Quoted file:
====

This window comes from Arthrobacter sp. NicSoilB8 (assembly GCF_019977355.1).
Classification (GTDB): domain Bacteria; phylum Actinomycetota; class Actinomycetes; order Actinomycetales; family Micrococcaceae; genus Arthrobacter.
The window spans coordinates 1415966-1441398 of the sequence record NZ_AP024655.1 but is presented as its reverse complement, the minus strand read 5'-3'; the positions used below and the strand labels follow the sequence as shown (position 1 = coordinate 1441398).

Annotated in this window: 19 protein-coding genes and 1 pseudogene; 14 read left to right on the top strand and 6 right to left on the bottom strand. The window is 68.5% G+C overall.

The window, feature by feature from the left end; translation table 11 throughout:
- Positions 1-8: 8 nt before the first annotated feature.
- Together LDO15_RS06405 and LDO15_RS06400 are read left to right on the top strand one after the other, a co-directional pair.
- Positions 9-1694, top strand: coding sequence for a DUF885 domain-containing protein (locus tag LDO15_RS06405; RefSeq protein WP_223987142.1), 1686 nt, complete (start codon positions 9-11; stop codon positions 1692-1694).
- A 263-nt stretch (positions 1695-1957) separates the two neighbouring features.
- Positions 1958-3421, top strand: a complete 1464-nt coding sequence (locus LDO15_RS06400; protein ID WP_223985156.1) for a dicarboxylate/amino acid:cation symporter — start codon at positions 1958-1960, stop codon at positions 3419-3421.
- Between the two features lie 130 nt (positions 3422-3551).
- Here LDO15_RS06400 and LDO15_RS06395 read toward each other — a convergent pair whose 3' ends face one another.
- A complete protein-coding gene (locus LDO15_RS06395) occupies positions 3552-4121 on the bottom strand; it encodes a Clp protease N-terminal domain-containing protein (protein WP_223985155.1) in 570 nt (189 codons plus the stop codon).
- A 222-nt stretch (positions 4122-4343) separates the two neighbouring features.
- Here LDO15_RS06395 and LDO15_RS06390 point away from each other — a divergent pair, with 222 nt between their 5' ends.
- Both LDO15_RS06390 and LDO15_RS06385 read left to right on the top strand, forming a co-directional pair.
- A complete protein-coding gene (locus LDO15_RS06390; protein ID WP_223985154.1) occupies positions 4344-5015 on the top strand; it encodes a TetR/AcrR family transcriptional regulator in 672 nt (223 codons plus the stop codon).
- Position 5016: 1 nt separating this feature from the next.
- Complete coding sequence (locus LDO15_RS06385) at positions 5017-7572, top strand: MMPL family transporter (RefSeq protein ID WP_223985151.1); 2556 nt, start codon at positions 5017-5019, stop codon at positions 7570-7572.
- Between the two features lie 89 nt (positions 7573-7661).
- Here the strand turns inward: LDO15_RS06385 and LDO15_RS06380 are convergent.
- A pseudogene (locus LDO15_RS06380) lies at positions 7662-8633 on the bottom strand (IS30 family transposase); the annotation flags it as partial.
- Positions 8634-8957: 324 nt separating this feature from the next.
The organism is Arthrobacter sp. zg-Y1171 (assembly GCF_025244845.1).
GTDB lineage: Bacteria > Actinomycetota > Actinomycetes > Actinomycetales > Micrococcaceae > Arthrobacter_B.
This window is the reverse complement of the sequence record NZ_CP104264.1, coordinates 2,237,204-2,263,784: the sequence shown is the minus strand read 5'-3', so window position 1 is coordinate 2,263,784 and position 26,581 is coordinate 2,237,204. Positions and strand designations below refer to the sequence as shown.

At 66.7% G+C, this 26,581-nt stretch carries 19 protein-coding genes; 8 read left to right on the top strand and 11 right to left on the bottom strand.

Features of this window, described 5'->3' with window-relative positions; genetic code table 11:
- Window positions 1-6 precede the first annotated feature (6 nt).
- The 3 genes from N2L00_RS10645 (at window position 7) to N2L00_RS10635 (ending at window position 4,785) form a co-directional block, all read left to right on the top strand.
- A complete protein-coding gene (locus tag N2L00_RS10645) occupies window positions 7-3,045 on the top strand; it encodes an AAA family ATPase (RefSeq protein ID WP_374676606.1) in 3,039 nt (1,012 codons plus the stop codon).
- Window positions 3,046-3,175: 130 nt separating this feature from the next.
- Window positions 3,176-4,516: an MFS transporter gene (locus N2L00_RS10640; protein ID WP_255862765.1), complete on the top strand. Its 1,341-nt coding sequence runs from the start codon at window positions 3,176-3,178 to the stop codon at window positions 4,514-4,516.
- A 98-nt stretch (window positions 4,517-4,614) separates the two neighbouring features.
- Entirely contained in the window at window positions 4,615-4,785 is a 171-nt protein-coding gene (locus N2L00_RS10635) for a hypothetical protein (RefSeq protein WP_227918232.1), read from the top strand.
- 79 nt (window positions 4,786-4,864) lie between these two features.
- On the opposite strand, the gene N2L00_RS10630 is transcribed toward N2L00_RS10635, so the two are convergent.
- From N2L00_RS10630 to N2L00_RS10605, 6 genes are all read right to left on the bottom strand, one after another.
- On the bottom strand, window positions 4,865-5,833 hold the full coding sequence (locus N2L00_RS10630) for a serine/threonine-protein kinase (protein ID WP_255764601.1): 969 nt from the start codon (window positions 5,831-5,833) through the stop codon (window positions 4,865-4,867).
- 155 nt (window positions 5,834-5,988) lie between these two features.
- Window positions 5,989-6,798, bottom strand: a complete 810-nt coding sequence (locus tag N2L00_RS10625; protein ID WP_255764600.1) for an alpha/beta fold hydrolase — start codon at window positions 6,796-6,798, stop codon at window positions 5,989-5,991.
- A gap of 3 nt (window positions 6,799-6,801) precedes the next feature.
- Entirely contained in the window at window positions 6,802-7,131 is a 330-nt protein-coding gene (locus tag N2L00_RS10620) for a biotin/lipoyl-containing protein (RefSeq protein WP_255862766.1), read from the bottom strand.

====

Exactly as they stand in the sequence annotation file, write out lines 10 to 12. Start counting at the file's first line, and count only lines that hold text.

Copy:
- Positions 1958-3421, top strand: a complete 1464-nt coding sequence (locus LDO15_RS06400; protein ID WP_223985156.1) for a dicarboxylate/amino acid:cation symporter — start codon at positions 1958-1960, stop codon at positions 3419-3421.
- Between the two features lie 130 nt (positions 3422-3551).
- Here LDO15_RS06400 and LDO15_RS06395 read toward each other — a convergent pair whose 3' ends face one another.